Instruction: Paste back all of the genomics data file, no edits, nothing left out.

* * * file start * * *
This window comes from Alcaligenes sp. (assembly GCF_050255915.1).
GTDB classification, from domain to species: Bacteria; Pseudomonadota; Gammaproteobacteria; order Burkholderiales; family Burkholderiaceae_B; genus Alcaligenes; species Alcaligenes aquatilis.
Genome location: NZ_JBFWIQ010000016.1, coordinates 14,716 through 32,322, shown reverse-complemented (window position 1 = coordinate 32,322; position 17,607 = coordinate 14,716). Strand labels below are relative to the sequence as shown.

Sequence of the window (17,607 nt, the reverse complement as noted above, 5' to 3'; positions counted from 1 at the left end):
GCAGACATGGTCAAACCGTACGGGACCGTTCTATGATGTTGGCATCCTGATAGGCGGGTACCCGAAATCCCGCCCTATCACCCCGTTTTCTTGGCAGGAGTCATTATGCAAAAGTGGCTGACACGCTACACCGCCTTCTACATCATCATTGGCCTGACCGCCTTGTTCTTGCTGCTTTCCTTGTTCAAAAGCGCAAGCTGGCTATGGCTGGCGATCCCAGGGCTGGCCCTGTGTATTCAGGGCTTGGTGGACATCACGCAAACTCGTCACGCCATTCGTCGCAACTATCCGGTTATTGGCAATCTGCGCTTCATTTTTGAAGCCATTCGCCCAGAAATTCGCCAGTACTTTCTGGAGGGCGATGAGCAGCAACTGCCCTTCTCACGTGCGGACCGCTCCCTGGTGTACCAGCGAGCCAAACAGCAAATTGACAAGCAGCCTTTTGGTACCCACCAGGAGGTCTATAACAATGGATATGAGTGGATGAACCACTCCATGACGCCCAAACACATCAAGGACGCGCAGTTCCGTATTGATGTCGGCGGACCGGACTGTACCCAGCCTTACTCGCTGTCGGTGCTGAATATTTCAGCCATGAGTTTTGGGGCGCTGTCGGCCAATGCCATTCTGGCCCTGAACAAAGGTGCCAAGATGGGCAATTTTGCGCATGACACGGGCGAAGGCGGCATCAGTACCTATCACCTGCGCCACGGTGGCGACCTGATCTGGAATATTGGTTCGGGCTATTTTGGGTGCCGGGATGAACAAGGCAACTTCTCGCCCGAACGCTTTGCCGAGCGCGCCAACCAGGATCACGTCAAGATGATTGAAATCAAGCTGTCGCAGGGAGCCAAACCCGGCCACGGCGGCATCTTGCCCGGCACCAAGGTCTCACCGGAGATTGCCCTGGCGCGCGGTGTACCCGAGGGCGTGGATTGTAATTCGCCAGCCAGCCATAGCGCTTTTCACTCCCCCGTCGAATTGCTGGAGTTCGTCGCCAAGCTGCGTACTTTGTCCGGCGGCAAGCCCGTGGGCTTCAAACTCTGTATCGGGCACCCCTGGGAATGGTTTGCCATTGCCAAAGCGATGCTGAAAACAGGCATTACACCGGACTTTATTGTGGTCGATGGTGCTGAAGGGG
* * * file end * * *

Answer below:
This window comes from Alcaligenes sp. (assembly GCF_050255915.1).
GTDB classification, from domain to species: Bacteria; Pseudomonadota; Gammaproteobacteria; order Burkholderiales; family Burkholderiaceae_B; genus Alcaligenes; species Alcaligenes aquatilis.
Genome location: NZ_JBFWIQ010000016.1, coordinates 14,716 through 32,322, shown reverse-complemented (window position 1 = coordinate 32,322; position 17,607 = coordinate 14,716). Strand labels below are relative to the sequence as shown.

Sequence of the window (17,607 nt, the reverse complement as noted above, 5' to 3'; positions counted from 1 at the left end):
GCAGACATGGTCAAACCGTACGGGACCGTTCTATGATGTTGGCATCCTGATAGGCGGGTACCCGAAATCCCGCCCTATCACCCCGTTTTCTTGGCAGGAGTCATTATGCAAAAGTGGCTGACACGCTACACCGCCTTCTACATCATCATTGGCCTGACCGCCTTGTTCTTGCTGCTTTCCTTGTTCAAAAGCGCAAGCTGGCTATGGCTGGCGATCCCAGGGCTGGCCCTGTGTATTCAGGGCTTGGTGGACATCACGCAAACTCGTCACGCCATTCGTCGCAACTATCCGGTTATTGGCAATCTGCGCTTCATTTTTGAAGCCATTCGCCCAGAAATTCGCCAGTACTTTCTGGAGGGCGATGAGCAGCAACTGCCCTTCTCACGTGCGGACCGCTCCCTGGTGTACCAGCGAGCCAAACAGCAAATTGACAAGCAGCCTTTTGGTACCCACCAGGAGGTCTATAACAATGGATATGAGTGGATGAACCACTCCATGACGCCCAAACACATCAAGGACGCGCAGTTCCGTATTGATGTCGGCGGACCGGACTGTACCCAGCCTTACTCGCTGTCGGTGCTGAATATTTCAGCCATGAGTTTTGGGGCGCTGTCGGCCAATGCCATTCTGGCCCTGAACAAAGGTGCCAAGATGGGCAATTTTGCGCATGACACGGGCGAAGGCGGCATCAGTACCTATCACCTGCGCCACGGTGGCGACCTGATCTGGAATATTGGTTCGGGCTATTTTGGGTGCCGGGATGAACAAGGCAACTTCTCGCCCGAACGCTTTGCCGAGCGCGCCAACCAGGATCACGTCAAGATGATTGAAATCAAGCTGTCGCAGGGAGCCAAACCCGGCCACGGCGGCATCTTGCCCGGCACCAAGGTCTCACCGGAGATTGCCCTGGCGCGCGGTGTACCCGAGGGCGTGGATTGTAATTCGCCAGCCAGCCATAGCGCTTTTCACTCCCCCGTCGAATTGCTGGAGTTCGTCGCCAAGCTGCGTACTTTGTCCGGCGGCAAGCCCGTGGGCTTCAAACTCTGTATCGGGCACCCCTGGGAATGGTTTGCCATTGCCAAAGCGATGCTGAAAACAGGCATTACACCGGACTTTATTGTGGTCGATGGTGCTGAAGGGG